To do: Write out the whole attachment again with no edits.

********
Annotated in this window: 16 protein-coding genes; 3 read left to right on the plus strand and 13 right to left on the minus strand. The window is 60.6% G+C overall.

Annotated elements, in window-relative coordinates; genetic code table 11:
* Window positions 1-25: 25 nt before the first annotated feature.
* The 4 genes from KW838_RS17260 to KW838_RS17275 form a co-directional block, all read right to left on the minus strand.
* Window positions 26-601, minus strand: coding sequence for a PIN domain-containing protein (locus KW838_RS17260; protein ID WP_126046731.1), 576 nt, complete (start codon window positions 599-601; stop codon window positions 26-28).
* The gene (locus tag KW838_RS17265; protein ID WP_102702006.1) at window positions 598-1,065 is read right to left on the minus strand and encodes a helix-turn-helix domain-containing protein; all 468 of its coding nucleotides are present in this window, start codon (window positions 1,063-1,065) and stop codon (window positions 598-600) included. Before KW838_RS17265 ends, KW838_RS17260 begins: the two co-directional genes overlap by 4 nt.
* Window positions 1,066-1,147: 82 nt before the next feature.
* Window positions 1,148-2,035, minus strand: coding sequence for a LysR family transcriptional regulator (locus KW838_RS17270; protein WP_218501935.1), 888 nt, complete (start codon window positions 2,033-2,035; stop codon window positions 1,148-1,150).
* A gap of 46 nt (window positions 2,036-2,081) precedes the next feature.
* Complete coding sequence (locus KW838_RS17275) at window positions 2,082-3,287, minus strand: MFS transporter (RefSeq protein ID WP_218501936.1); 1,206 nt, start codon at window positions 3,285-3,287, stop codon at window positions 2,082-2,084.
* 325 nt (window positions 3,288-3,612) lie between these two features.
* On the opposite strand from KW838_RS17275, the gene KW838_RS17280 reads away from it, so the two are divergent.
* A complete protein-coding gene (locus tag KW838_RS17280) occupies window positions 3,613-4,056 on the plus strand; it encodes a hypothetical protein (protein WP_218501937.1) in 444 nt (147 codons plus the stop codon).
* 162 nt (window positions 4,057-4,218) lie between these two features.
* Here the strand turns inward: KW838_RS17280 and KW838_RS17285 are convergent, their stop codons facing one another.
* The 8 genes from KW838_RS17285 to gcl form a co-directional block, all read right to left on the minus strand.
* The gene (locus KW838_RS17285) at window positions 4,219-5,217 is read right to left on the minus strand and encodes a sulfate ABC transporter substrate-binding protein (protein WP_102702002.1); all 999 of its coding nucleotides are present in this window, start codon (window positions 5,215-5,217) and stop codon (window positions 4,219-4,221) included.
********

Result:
Annotated in this window: 16 protein-coding genes; 3 read left to right on the plus strand and 13 right to left on the minus strand. The window is 60.6% G+C overall.

Annotated elements, in window-relative coordinates; genetic code table 11:
* Window positions 1-25: 25 nt before the first annotated feature.
* The 4 genes from KW838_RS17260 to KW838_RS17275 form a co-directional block, all read right to left on the minus strand.
* Window positions 26-601, minus strand: coding sequence for a PIN domain-containing protein (locus KW838_RS17260; protein ID WP_126046731.1), 576 nt, complete (start codon window positions 599-601; stop codon window positions 26-28).
* The gene (locus tag KW838_RS17265; protein ID WP_102702006.1) at window positions 598-1,065 is read right to left on the minus strand and encodes a helix-turn-helix domain-containing protein; all 468 of its coding nucleotides are present in this window, start codon (window positions 1,063-1,065) and stop codon (window positions 598-600) included. Before KW838_RS17265 ends, KW838_RS17260 begins: the two co-directional genes overlap by 4 nt.
* Window positions 1,066-1,147: 82 nt before the next feature.
* Window positions 1,148-2,035, minus strand: coding sequence for a LysR family transcriptional regulator (locus KW838_RS17270; protein WP_218501935.1), 888 nt, complete (start codon window positions 2,033-2,035; stop codon window positions 1,148-1,150).
* A gap of 46 nt (window positions 2,036-2,081) precedes the next feature.
* Complete coding sequence (locus KW838_RS17275) at window positions 2,082-3,287, minus strand: MFS transporter (RefSeq protein ID WP_218501936.1); 1,206 nt, start codon at window positions 3,285-3,287, stop codon at window positions 2,082-2,084.
* 325 nt (window positions 3,288-3,612) lie between these two features.
* On the opposite strand from KW838_RS17275, the gene KW838_RS17280 reads away from it, so the two are divergent.
* A complete protein-coding gene (locus tag KW838_RS17280) occupies window positions 3,613-4,056 on the plus strand; it encodes a hypothetical protein (protein WP_218501937.1) in 444 nt (147 codons plus the stop codon).
* 162 nt (window positions 4,057-4,218) lie between these two features.
* Here the strand turns inward: KW838_RS17280 and KW838_RS17285 are convergent, their stop codons facing one another.
* The 8 genes from KW838_RS17285 to gcl form a co-directional block, all read right to left on the minus strand.
* The gene (locus KW838_RS17285) at window positions 4,219-5,217 is read right to left on the minus strand and encodes a sulfate ABC transporter substrate-binding protein (protein WP_102702002.1); all 999 of its coding nucleotides are present in this window, start codon (window positions 5,215-5,217) and stop codon (window positions 4,219-4,221) included.